Brazil Industry Expands for Fourth Month as Confidence Grows

Updated on
  • Business confidence reaches highest level in two years
  • “Industrial cycle now starting to recover,” says Goldman

Brazil’s industrial output rose for a fourth consecutive month in June as a rebound in business confidence fuels an incipient recovery in Latin America’s largest economy.

Production rose 1.1 percent in June from the previous month, in line with the median forecast from 37 economists surveyed by Bloomberg. Four of the five previous months’ figures were revised upward, including the result for May which marked a 0.4 percent expansion from a previously reported zero growth. From a year earlier, industrial production fell 6 percent, the national statistics agency said Tuesday.

“Following a three-year long recession, the industrial cycle has stabilized and is now starting to recover supported in part by a less overvalued currency and the recovery in both consumer and business indicators,” Goldman Sachs’ senior economist Alberto Ramos wrote in a note to clients.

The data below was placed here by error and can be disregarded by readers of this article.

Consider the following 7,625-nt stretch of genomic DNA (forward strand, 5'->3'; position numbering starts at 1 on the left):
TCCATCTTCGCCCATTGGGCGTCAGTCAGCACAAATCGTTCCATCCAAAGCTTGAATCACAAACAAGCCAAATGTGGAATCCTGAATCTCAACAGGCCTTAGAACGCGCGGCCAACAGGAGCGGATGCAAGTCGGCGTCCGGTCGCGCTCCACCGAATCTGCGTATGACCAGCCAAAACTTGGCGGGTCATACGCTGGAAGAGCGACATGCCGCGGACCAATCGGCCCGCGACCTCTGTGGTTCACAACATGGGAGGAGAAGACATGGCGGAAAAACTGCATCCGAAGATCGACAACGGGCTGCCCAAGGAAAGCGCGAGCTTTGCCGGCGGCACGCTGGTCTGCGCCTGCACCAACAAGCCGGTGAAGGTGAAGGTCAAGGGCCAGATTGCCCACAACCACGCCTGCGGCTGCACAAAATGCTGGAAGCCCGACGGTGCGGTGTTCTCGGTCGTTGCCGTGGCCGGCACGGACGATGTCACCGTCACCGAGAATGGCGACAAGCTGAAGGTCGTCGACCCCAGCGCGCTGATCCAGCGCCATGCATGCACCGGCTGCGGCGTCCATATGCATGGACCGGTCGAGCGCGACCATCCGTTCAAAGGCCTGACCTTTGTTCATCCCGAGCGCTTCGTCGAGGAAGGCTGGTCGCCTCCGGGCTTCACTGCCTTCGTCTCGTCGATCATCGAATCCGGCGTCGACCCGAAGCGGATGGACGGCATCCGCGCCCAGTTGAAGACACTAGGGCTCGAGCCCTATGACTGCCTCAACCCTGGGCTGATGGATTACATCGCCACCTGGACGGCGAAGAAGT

Brazil’s business confidence has rebounded as Acting President Michel Temer labors to push measures through Congress that would limit public spending and trim the deficit. Buoyed sentiment is reflected in a string of positive capital goods output numbers, even with borrowing costs at their highest level since 2006. The market is betting the central bank will start lowering the Selic rate at its October monetary policy meeting.

Output of capital goods, a barometer of investment, rose 2.1 percent in June, its sixth straight month of gains. Production of consumer goods rose 1.2 percent. Brazil’s industrial confidence in July reached its highest level in almost two years, rising from its lowest ever last October.

The central bank’s monetary policy committee has held the Selic at its current level for eight straight meetings, in spite of Temer saying he hoped the monetary authority would lower borrowing costs. Most recently, board members voted unanimously at their July meeting -- the first presided over by Ilan Goldfajn -- to keep the key rate unchanged.